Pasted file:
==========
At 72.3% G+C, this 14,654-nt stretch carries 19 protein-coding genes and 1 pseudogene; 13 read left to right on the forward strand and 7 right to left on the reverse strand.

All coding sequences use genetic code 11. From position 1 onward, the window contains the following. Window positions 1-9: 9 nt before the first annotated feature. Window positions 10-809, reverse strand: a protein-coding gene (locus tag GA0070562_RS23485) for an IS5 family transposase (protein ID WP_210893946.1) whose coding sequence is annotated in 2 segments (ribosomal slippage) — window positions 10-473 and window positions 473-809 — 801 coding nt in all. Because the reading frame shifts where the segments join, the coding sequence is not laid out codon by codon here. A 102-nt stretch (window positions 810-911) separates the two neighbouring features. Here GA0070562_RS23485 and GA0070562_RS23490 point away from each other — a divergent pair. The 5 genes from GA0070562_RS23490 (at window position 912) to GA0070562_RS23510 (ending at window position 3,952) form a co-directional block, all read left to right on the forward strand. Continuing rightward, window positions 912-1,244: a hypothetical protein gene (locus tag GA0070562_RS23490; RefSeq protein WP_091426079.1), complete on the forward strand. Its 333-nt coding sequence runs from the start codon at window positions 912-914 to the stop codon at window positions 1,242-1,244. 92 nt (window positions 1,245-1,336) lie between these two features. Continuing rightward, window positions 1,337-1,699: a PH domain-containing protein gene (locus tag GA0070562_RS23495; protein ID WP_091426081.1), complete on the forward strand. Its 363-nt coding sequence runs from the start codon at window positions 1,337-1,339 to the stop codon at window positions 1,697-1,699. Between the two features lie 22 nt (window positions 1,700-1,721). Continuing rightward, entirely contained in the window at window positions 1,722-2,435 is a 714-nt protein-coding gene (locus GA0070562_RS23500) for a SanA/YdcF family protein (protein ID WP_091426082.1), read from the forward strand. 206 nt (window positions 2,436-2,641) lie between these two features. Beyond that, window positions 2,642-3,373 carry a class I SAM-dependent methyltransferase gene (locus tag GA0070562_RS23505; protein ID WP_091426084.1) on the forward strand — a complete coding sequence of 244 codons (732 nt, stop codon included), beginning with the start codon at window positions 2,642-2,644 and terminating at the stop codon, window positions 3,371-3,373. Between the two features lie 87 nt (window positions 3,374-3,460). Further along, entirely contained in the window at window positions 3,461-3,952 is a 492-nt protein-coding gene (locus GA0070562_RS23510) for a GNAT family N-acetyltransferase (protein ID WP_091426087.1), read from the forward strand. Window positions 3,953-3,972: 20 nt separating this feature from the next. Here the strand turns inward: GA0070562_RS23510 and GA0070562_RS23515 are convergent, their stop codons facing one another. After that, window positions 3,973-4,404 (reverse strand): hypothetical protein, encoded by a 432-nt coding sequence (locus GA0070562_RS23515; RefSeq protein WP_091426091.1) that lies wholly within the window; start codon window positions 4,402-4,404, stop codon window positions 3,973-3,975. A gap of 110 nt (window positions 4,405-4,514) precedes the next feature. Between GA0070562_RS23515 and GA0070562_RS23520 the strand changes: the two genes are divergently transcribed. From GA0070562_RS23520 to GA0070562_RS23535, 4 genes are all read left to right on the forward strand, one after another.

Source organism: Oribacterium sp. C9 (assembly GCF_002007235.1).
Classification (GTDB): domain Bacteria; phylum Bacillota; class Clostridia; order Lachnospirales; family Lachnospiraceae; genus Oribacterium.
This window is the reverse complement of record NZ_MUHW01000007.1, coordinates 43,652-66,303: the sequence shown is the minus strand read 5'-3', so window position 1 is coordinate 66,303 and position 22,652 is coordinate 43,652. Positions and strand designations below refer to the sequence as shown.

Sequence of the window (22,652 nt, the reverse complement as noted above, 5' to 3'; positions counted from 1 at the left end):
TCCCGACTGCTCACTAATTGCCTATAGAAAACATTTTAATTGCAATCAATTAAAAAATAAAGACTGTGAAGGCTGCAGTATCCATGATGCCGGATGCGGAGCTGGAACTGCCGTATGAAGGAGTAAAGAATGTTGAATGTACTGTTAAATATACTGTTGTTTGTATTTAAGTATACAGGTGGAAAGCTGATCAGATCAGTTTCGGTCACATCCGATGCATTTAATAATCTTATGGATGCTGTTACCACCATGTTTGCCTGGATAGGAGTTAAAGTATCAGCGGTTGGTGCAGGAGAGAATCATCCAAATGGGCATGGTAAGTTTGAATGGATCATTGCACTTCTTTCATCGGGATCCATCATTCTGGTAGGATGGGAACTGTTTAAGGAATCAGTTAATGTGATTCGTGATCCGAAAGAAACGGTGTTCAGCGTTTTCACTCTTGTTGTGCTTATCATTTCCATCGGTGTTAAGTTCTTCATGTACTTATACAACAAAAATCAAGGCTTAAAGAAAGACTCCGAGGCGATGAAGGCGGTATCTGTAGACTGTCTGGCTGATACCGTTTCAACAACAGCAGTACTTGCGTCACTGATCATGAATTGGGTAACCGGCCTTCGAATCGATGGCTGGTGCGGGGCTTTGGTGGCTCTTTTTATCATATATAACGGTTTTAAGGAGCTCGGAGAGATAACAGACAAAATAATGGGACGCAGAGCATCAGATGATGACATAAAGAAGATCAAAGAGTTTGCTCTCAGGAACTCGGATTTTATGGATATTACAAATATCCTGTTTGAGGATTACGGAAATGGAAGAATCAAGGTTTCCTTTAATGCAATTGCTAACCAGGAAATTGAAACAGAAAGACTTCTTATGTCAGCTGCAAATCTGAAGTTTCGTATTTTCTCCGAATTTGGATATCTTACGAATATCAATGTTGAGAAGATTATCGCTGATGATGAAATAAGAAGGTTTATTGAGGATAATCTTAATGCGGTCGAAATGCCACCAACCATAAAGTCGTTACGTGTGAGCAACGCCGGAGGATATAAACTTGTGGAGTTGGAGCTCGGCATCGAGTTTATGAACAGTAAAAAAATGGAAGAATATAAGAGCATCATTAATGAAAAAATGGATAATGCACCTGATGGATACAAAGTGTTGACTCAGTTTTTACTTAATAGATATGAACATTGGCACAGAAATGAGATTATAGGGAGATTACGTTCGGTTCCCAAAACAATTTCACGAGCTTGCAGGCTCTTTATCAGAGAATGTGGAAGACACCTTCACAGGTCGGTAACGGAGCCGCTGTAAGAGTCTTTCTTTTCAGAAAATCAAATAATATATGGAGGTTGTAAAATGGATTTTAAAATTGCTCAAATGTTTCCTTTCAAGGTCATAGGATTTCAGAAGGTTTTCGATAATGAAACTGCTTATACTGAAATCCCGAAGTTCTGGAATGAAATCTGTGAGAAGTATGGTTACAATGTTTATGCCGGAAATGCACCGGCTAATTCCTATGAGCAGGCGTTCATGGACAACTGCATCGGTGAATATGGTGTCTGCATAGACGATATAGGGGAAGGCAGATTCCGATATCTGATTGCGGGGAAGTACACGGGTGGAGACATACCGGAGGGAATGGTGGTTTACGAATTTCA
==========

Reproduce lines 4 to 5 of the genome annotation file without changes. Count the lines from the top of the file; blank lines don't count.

Classification (GTDB): domain Bacteria; phylum Bacillota; class Clostridia; order Lachnospirales; family Lachnospiraceae; genus Oribacterium.
This window is the reverse complement of record NZ_MUHW01000007.1, coordinates 43,652-66,303: the sequence shown is the minus strand read 5'-3', so window position 1 is coordinate 66,303 and position 22,652 is coordinate 43,652. Positions and strand designations below refer to the sequence as shown.